It should also be pointed out that in the book Dr. Mouw mentions above (How Wide the Divide?); co-author Stephen Robinson does not at all discount the significance of Snow’s couplet. In fact he calls this teaching “normative” in LDS thought. On page 87 of How Wide the Divide he wrote, “…it is the official teaching of the LDS Church that God the Father has a physical body (Doctrine and Covenants 130:22). The belief that God the Father was once a human being rests mainly on two technically uncanonized sources (sermons of Joseph Smith and Lorenzo Snow) which have, however, in effect become normative.”
Notice that Dr. Robinson fully acknowledges that this was taught by both Smith and Snow. Why in the world should it matter if the teachings are “uncanonized” if they are, in fact, normative in Mormon thought? To downplay the teaching’s significance with such a game of semantics seems like an incredible display of intellectual dishonesty.
On page 91 of How Wide the Divide, Dr. Robinson goes on to state, “Nothing I say here should be interpreted as denying the importance for Mormonism of God’s corporality and God’s nature as an exalted man. Neither am I denying the importance of LDS belief that we humans are literally God’s children and can become what God is. These are lynchpins in LDS theology.”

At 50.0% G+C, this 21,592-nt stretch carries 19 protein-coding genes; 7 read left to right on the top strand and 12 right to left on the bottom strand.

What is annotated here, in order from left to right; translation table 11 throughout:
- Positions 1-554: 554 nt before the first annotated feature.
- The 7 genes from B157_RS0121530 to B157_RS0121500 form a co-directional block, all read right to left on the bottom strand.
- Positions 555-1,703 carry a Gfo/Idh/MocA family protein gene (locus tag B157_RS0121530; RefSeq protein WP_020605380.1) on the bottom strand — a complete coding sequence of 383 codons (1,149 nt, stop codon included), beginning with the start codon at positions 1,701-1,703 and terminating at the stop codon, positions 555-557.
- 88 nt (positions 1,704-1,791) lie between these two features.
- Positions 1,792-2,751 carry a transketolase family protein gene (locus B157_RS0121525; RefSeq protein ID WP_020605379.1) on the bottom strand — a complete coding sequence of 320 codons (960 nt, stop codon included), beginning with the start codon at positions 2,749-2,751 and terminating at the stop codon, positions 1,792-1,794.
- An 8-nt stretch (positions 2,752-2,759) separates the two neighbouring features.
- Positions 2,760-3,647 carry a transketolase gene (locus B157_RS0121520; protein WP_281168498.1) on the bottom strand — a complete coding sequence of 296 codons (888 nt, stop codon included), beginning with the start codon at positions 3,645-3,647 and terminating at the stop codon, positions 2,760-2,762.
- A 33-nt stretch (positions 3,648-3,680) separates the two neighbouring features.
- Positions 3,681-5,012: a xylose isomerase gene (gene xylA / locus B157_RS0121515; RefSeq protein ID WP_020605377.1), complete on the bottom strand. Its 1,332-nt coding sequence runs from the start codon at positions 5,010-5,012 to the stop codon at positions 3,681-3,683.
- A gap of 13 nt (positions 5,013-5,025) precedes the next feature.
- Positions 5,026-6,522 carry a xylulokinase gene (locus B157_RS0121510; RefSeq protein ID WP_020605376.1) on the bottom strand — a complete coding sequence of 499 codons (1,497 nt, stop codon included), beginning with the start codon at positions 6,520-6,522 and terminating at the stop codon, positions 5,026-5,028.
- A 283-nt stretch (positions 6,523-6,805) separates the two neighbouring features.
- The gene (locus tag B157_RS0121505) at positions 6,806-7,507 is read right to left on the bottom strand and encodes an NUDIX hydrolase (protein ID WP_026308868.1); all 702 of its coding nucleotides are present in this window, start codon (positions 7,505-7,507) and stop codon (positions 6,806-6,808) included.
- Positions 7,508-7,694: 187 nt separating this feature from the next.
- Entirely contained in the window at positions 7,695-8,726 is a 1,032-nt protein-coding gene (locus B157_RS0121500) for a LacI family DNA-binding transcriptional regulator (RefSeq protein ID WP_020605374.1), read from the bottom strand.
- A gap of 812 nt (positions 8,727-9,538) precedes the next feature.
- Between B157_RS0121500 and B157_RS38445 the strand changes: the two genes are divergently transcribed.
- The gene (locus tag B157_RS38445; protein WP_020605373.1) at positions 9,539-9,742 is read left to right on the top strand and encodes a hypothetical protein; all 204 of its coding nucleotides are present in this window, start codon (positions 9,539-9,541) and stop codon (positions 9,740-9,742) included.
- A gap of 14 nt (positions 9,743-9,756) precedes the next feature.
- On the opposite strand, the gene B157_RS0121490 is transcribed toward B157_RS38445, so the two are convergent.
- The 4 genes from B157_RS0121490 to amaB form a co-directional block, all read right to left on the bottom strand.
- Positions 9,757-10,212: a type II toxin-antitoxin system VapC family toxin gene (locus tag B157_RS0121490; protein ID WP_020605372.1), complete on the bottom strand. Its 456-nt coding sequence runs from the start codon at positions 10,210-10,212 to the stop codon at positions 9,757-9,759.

Consider also that the July 1982 edition of Ensign, Elder Gerald Lund (now serving as an LDS Seventy) stated, “It is clear that the teaching of President Lorenzo Snow is both acceptable and accepted doctrine in the Church today” (“I have a question,” Ensign, p.38)” To my knowledge this statement has never been rescinded by the First Presidency.
Notice carefully the word “doctrine” in the above quote. Mormon apologists love to hide behind the phrase “official doctrine,” but as I have said more than once, none of them can come up with a definition of “official doctrine” that has been used consistently throughout LDS Church history. Like it or not, many LDS leaders with much more authority than a BYU professor have referred to this teaching as doctrine — this includes Joseph Smith!
Ask, don’t tell
Dr. Mouw accuses evangelicals of telling Mormons what they believe rather than asking them. While I am sure some Christians have unfortunately approached Mormons in that manner, I don’t think it is wise to elevate a Mormon’s unique and personal views to the level of LDS leaders.